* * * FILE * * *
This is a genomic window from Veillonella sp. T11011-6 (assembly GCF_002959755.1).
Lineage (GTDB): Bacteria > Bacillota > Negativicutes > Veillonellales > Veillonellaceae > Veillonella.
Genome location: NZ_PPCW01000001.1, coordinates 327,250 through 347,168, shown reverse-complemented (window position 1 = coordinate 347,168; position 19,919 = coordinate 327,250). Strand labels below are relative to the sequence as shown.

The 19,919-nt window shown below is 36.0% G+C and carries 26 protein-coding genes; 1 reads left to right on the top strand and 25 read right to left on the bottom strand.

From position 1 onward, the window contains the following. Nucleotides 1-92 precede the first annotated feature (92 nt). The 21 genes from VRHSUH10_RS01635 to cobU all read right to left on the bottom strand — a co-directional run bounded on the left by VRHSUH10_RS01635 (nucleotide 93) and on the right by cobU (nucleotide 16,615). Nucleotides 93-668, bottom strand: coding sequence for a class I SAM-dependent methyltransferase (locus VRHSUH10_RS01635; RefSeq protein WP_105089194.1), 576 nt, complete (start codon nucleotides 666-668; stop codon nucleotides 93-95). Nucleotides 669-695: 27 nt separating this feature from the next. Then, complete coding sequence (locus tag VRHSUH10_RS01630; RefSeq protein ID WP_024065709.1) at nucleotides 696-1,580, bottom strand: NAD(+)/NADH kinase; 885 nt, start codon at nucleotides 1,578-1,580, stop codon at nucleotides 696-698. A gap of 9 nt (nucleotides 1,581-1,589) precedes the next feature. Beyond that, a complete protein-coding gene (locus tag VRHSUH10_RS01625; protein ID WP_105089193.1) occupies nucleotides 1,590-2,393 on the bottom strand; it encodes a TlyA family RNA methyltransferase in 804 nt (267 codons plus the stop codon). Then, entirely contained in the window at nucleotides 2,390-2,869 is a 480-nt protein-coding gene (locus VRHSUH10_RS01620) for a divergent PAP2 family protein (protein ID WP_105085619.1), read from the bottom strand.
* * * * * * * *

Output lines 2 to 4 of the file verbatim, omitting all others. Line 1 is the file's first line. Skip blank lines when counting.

Lineage (GTDB): Bacteria > Bacillota > Negativicutes > Veillonellales > Veillonellaceae > Veillonella.
Genome location: NZ_PPCW01000001.1, coordinates 327,250 through 347,168, shown reverse-complemented (window position 1 = coordinate 347,168; position 19,919 = coordinate 327,250). Strand labels below are relative to the sequence as shown.

The 19,919-nt window shown below is 36.0% G+C and carries 26 protein-coding genes; 1 reads left to right on the top strand and 25 read right to left on the bottom strand.